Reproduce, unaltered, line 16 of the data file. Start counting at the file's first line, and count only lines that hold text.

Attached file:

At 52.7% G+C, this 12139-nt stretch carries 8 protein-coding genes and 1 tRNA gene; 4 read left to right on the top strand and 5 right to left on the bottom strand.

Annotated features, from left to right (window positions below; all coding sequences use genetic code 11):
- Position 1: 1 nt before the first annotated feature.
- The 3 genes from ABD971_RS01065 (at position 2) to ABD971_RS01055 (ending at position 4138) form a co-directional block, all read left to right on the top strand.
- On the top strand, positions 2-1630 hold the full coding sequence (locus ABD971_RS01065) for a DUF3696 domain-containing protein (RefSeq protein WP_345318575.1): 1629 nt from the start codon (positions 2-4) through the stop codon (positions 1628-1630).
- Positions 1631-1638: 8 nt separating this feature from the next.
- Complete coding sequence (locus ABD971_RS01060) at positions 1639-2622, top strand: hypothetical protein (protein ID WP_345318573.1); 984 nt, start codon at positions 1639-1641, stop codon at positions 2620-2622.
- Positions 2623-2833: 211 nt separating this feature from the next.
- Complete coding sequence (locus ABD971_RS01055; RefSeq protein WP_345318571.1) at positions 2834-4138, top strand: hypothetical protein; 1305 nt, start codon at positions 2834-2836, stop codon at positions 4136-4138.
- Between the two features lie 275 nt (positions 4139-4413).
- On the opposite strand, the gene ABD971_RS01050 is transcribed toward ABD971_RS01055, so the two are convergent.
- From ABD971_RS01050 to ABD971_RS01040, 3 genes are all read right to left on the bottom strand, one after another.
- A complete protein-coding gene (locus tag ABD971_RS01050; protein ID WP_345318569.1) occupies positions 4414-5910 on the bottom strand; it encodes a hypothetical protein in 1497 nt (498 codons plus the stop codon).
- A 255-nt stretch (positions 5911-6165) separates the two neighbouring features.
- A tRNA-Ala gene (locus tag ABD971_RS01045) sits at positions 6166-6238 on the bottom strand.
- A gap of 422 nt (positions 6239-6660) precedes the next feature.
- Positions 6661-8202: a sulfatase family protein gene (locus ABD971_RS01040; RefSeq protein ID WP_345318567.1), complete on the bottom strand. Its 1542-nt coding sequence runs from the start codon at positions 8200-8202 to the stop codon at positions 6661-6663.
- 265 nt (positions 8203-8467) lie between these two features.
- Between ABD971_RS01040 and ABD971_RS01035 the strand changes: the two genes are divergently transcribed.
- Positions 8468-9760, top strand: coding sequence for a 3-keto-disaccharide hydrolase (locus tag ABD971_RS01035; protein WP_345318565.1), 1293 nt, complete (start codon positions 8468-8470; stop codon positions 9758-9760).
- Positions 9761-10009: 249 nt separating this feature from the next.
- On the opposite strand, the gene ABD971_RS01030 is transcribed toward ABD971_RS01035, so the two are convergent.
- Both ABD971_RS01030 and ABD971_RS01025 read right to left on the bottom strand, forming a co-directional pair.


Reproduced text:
- A gap of 422 nt (positions 6239-6660) precedes the next feature.